If you’ve been following the math news this month, you know that the 35-year-old number theorist James Maynard won a Fields Medal — the highest honor for a mathematician. Maynard likes math questions that “are simple enough to explain to a high school student but hard enough to stump mathematicians for centuries,” Quanta reported, and one of those simple questions is this: As you move out along the number line, must there always be prime numbers that are close together?
You may have noticed that mathematicians are obsessed with prime numbers. What draws them in? Maybe it’s the fact that prime numbers embody some of math’s most fundamental structures and mysteries. The primes map out the universe of multiplication by allowing us to classify and categorize every number with a unique factorization. But even though humans have been playing with primes since the dawn of multiplication, we still aren’t exactly sure where primes will pop up, how spread out they are, or how close they must be. As far as we know, prime numbers follow no simple pattern.
Our fascination with these fundamental objects has led to the invention, or discovery, of hundreds of different types of primes: Mersenne primes (primes of the form 2n − 1), balanced primes (primes that are the average of two neighboring primes), and Sophie Germain primes (a prime p such that 2p + 1 is also prime), to name a few.
Interest in these special primes grew out of playing around with numbers and discovering something new. That’s also true of “digitally delicate primes,” a recent addition to the list that has led to some surprising results about the most basic of questions: Just how rare or common can certain kinds of primes be?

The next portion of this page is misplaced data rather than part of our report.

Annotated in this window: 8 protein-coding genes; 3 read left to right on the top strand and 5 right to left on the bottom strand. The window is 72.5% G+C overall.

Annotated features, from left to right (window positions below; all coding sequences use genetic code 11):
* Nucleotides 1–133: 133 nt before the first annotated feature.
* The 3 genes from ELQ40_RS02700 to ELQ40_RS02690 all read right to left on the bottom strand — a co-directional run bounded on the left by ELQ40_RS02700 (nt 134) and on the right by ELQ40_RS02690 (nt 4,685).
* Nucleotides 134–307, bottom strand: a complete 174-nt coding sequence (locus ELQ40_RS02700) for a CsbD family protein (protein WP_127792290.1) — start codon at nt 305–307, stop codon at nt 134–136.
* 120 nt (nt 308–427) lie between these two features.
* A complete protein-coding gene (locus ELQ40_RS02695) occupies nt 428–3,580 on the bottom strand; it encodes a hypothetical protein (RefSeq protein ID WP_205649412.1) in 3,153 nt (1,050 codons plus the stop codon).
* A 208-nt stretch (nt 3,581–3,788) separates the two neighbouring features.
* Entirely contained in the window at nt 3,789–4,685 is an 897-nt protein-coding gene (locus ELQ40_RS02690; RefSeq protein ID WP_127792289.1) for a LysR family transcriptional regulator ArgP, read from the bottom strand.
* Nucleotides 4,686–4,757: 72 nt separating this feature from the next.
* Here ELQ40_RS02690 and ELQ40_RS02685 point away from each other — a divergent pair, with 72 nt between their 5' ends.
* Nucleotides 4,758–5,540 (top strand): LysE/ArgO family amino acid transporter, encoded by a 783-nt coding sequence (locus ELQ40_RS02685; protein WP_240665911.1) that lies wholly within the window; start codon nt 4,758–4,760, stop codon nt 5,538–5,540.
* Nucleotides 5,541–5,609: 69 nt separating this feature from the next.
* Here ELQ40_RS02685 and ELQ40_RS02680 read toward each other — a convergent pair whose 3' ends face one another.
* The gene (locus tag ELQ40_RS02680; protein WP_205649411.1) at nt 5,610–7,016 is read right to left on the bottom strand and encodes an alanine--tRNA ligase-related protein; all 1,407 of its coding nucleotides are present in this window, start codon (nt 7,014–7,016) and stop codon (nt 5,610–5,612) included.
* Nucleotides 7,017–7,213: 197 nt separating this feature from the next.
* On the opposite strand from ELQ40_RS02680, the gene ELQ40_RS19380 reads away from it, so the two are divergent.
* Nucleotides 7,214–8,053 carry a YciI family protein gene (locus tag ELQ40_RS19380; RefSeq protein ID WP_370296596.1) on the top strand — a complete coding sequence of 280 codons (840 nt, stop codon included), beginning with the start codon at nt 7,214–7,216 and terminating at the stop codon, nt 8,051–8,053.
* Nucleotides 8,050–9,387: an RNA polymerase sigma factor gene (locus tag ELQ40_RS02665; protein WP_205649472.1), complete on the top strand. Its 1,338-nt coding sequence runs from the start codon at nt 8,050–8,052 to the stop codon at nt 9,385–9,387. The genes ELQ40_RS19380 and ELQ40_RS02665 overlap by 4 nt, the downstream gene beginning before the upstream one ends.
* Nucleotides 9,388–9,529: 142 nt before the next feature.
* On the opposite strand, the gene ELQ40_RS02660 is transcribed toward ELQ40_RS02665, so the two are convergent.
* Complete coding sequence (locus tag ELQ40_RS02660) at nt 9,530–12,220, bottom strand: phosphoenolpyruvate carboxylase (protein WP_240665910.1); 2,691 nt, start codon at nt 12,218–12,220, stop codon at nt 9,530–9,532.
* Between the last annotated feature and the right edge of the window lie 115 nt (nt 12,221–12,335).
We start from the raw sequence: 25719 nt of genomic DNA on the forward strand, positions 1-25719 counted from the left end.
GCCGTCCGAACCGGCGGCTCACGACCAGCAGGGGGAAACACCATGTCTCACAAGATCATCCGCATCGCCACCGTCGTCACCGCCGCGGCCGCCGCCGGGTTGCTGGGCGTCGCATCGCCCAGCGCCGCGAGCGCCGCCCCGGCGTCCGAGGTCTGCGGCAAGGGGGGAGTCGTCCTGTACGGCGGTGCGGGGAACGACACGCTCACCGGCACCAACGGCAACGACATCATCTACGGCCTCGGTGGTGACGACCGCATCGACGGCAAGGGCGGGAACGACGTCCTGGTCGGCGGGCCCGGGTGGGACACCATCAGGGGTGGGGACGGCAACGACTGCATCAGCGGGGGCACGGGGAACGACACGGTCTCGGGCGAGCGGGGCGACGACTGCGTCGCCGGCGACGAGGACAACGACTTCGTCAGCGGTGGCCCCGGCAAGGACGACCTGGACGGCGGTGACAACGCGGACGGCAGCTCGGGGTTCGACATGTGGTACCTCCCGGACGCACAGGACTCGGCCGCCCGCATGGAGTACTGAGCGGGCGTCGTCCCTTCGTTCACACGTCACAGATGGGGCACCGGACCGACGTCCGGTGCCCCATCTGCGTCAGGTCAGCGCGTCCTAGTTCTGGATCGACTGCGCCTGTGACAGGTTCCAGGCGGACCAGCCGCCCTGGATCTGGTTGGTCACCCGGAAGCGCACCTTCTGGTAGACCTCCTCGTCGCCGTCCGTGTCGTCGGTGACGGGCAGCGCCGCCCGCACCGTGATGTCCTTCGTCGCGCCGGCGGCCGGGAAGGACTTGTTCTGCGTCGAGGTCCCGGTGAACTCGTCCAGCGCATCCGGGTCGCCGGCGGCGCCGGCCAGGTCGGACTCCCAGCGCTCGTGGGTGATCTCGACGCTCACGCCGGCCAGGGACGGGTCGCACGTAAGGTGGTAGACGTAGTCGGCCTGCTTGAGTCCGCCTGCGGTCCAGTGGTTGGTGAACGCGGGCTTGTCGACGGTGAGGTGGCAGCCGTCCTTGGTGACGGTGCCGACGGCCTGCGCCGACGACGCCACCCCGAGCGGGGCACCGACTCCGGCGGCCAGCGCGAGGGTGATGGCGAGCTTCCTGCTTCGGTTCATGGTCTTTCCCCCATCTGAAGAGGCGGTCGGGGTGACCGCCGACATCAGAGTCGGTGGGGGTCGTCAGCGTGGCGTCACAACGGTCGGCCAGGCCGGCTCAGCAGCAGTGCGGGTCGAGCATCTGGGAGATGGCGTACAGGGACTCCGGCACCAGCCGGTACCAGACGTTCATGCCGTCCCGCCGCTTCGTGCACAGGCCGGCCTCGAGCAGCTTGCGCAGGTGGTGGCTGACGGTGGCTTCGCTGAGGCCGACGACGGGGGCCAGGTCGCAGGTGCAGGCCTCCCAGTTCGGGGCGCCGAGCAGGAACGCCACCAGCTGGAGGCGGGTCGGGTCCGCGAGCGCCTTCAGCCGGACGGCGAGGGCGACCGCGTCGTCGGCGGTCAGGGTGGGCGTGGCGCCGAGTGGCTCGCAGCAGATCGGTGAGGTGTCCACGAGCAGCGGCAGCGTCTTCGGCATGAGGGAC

To appreciate this question, let’s start with one of the first intriguing facts an aspiring number enthusiast learns: There are infinitely many prime numbers. Euclid proved this 2,000 years ago using one of the most famous proofs by contradiction in all of math history. He started by assuming that there are only finitely many primes and imagined all n of them in a list:
$latexp_1, \ p_2, \ p_3, \ …, \ p_n$.
Then he did something clever: He thought about the number $latexq=p_1 \times p_2 \times p_3 \times … \times p_n+1$.
Notice that q can’t be on the list of primes, because it’s bigger than everything on the list. So if a finite list of primes exists, this number q can’t be prime. But if q is not a prime, it must be divisible by something other than itself and 1. This, in turn, means that q must be divisible by some prime on the list, but because of the way q is constructed, dividing q by anything on the list leaves a remainder of 1. So apparently q is neither prime nor divisible by any prime, which is a contradiction that results from assuming that there are only finitely many primes. Therefore, to avoid this contradiction, there must in fact be infinitely many primes.
Given that there are infinitely many of them, you might think that primes of all kinds are easy to find, but one of the next things a prime number detective learns is how spread out the primes can be. A simple result about the spaces between consecutive prime numbers, called prime gaps, says something quite surprising.